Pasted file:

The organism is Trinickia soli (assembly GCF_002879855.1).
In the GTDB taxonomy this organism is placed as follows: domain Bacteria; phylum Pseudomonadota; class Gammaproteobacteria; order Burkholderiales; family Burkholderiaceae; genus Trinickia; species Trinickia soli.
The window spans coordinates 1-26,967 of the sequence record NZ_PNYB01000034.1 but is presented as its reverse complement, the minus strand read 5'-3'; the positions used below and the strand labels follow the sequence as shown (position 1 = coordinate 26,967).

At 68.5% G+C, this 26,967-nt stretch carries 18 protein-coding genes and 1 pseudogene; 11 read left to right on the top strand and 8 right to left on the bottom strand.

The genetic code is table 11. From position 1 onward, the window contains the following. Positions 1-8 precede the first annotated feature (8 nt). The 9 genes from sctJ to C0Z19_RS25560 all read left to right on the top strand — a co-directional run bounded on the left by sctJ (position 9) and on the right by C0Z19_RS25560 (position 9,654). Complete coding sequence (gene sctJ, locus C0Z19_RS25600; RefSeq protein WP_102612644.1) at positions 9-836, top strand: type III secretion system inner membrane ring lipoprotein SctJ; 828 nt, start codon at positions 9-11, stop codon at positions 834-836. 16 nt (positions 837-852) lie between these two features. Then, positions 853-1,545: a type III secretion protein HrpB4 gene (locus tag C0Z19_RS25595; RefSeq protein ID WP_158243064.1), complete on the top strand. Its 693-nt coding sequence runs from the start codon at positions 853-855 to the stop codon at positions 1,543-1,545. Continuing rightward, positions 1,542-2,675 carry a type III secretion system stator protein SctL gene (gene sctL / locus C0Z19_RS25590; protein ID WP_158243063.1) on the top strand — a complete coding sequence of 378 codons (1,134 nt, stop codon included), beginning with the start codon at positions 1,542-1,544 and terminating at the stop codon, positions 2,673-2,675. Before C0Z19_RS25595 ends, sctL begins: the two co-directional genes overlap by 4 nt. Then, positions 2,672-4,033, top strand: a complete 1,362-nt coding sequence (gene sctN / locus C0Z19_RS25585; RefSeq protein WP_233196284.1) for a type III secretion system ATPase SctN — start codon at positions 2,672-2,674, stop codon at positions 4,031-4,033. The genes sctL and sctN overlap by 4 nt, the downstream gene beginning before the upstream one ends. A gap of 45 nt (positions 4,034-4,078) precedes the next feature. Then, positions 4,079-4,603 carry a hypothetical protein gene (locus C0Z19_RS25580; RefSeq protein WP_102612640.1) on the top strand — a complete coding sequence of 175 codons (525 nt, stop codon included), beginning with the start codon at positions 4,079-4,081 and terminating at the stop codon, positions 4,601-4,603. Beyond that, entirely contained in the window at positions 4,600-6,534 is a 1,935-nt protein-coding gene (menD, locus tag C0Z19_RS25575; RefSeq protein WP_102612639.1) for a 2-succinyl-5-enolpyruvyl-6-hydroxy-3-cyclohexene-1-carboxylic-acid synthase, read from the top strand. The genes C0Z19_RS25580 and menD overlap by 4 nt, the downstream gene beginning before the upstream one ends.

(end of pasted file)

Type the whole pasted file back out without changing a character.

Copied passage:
The organism is Trinickia soli (assembly GCF_002879855.1).
In the GTDB taxonomy this organism is placed as follows: domain Bacteria; phylum Pseudomonadota; class Gammaproteobacteria; order Burkholderiales; family Burkholderiaceae; genus Trinickia; species Trinickia soli.
The window spans coordinates 1-26,967 of the sequence record NZ_PNYB01000034.1 but is presented as its reverse complement, the minus strand read 5'-3'; the positions used below and the strand labels follow the sequence as shown (position 1 = coordinate 26,967).

At 68.5% G+C, this 26,967-nt stretch carries 18 protein-coding genes and 1 pseudogene; 11 read left to right on the top strand and 8 right to left on the bottom strand.

The genetic code is table 11. From position 1 onward, the window contains the following. Positions 1-8 precede the first annotated feature (8 nt). The 9 genes from sctJ to C0Z19_RS25560 all read left to right on the top strand — a co-directional run bounded on the left by sctJ (position 9) and on the right by C0Z19_RS25560 (position 9,654). Complete coding sequence (gene sctJ, locus C0Z19_RS25600; RefSeq protein WP_102612644.1) at positions 9-836, top strand: type III secretion system inner membrane ring lipoprotein SctJ; 828 nt, start codon at positions 9-11, stop codon at positions 834-836. 16 nt (positions 837-852) lie between these two features. Then, positions 853-1,545: a type III secretion protein HrpB4 gene (locus tag C0Z19_RS25595; RefSeq protein ID WP_158243064.1), complete on the top strand. Its 693-nt coding sequence runs from the start codon at positions 853-855 to the stop codon at positions 1,543-1,545. Continuing rightward, positions 1,542-2,675 carry a type III secretion system stator protein SctL gene (gene sctL / locus C0Z19_RS25590; protein ID WP_158243063.1) on the top strand — a complete coding sequence of 378 codons (1,134 nt, stop codon included), beginning with the start codon at positions 1,542-1,544 and terminating at the stop codon, positions 2,673-2,675. Before C0Z19_RS25595 ends, sctL begins: the two co-directional genes overlap by 4 nt. Then, positions 2,672-4,033, top strand: a complete 1,362-nt coding sequence (gene sctN / locus C0Z19_RS25585; RefSeq protein WP_233196284.1) for a type III secretion system ATPase SctN — start codon at positions 2,672-2,674, stop codon at positions 4,031-4,033. The genes sctL and sctN overlap by 4 nt, the downstream gene beginning before the upstream one ends. A gap of 45 nt (positions 4,034-4,078) precedes the next feature. Then, positions 4,079-4,603 carry a hypothetical protein gene (locus C0Z19_RS25580; RefSeq protein WP_102612640.1) on the top strand — a complete coding sequence of 175 codons (525 nt, stop codon included), beginning with the start codon at positions 4,079-4,081 and terminating at the stop codon, positions 4,601-4,603. Beyond that, entirely contained in the window at positions 4,600-6,534 is a 1,935-nt protein-coding gene (menD, locus tag C0Z19_RS25575; RefSeq protein WP_102612639.1) for a 2-succinyl-5-enolpyruvyl-6-hydroxy-3-cyclohexene-1-carboxylic-acid synthase, read from the top strand. The genes C0Z19_RS25580 and menD overlap by 4 nt, the downstream gene beginning before the upstream one ends.